Flour or grain mites are pale, pearly or grayish white, with legs varying in color from pale yellow to reddish-brown. Each leg has one claw at the end. As with all mites, they are smooth, wingless, soft-bodied creatures. The males are from 0.3 to 0.4 mm long, and the female is from 0.3 to 0.6 mm. The males have enlarged forelegs which bear a thick spine on the ventral side. These two characters can be used to separate Acarus sp. from other genera.
Juvenile mites are similar in appearance to the adults. The first or larval stage has only six legs. However, when they molt into the nymphal stage, they have eight legs like the adults. Mite eggs are oval, smooth, white, and are 0.12 mm long.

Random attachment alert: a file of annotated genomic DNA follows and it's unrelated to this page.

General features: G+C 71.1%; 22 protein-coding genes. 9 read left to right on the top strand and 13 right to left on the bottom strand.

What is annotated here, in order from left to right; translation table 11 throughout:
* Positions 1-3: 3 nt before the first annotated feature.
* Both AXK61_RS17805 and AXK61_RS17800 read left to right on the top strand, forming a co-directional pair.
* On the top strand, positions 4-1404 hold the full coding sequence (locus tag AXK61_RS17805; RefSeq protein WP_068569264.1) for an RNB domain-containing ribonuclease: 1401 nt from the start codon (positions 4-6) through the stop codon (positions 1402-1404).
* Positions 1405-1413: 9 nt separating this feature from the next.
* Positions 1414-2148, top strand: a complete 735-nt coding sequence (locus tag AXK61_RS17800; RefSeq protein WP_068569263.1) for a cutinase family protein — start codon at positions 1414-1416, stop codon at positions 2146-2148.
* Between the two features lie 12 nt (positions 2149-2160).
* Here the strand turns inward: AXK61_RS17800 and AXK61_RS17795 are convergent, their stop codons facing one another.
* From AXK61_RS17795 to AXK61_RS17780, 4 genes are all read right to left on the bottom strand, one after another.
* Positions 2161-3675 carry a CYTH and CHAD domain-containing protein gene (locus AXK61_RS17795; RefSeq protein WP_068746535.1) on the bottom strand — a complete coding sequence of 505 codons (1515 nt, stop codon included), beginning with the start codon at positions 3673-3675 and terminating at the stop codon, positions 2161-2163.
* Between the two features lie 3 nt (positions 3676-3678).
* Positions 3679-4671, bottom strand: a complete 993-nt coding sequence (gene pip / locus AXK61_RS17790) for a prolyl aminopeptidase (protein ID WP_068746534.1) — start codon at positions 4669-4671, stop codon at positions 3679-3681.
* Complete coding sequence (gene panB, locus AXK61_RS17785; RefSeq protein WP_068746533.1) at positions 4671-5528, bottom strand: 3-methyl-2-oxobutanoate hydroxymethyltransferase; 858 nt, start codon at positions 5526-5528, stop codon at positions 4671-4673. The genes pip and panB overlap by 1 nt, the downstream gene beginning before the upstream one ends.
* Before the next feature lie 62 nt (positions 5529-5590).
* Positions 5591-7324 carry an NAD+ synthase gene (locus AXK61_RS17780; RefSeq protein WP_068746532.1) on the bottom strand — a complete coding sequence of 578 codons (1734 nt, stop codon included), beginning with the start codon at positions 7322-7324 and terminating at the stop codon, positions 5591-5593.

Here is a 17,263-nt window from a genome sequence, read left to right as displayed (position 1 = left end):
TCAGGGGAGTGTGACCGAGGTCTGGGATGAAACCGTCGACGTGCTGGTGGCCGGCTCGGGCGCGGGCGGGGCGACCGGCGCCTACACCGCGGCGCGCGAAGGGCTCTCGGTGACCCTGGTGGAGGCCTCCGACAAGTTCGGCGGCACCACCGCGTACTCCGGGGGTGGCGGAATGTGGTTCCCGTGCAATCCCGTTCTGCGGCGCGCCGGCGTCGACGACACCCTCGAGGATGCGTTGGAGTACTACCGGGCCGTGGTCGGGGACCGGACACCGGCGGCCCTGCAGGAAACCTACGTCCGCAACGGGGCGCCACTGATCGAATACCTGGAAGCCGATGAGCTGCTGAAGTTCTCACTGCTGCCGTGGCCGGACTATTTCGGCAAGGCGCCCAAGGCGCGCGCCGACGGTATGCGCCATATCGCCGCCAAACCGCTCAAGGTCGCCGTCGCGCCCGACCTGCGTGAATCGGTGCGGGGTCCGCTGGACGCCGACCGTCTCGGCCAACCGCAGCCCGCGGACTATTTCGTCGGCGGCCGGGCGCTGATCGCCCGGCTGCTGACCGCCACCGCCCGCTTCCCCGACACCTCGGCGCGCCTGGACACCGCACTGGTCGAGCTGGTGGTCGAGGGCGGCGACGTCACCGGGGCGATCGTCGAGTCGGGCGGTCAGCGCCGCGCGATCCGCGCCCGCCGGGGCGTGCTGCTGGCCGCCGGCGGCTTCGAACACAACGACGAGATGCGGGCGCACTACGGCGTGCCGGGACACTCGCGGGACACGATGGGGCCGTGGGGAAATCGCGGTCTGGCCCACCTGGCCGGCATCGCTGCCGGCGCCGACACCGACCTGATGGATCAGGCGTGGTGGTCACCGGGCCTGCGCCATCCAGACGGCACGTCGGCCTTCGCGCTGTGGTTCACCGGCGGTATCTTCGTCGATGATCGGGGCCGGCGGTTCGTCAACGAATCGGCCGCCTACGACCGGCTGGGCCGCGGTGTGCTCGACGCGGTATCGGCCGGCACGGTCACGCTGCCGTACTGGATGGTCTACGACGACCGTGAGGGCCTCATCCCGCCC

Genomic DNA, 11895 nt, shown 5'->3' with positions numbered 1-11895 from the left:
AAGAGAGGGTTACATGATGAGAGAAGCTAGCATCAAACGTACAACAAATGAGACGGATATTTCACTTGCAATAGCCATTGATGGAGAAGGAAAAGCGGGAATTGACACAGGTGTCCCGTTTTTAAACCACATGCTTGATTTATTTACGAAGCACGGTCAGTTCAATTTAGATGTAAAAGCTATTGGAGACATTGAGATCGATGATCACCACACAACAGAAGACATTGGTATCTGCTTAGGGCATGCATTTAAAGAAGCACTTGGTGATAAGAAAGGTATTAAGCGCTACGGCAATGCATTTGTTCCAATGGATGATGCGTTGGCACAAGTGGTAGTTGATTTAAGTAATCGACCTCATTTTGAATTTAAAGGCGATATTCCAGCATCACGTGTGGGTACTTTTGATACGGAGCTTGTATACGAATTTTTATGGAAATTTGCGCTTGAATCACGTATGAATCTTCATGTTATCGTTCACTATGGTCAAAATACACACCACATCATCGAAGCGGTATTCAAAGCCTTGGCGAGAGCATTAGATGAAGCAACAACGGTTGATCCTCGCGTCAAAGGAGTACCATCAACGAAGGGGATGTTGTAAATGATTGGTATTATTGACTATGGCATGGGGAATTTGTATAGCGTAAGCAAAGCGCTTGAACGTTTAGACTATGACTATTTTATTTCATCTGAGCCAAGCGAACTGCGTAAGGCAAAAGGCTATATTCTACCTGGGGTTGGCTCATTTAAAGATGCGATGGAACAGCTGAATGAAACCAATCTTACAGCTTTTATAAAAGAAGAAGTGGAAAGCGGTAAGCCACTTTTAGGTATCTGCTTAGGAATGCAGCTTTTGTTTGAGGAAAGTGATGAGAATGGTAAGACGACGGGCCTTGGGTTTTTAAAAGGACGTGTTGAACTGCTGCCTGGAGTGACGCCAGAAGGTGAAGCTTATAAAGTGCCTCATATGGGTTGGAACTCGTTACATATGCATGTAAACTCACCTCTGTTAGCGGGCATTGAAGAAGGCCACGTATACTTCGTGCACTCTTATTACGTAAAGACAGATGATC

Grain mites are pests that can feed on a variety of processed or finely ground grains, wheat germ, yeast, cheese, powdered milk, flour, or mold spores. Grain mites primarily attack the germ. However, they will feed on other parts of the kernel, as well as mold growing on the grain. These mites are responsible for the spread of various fungal spores throughout a grain mass and into adjoining bins. When present in large numbers, the flour or grain mites promote sweating and impart a disagreeable odor to the grain.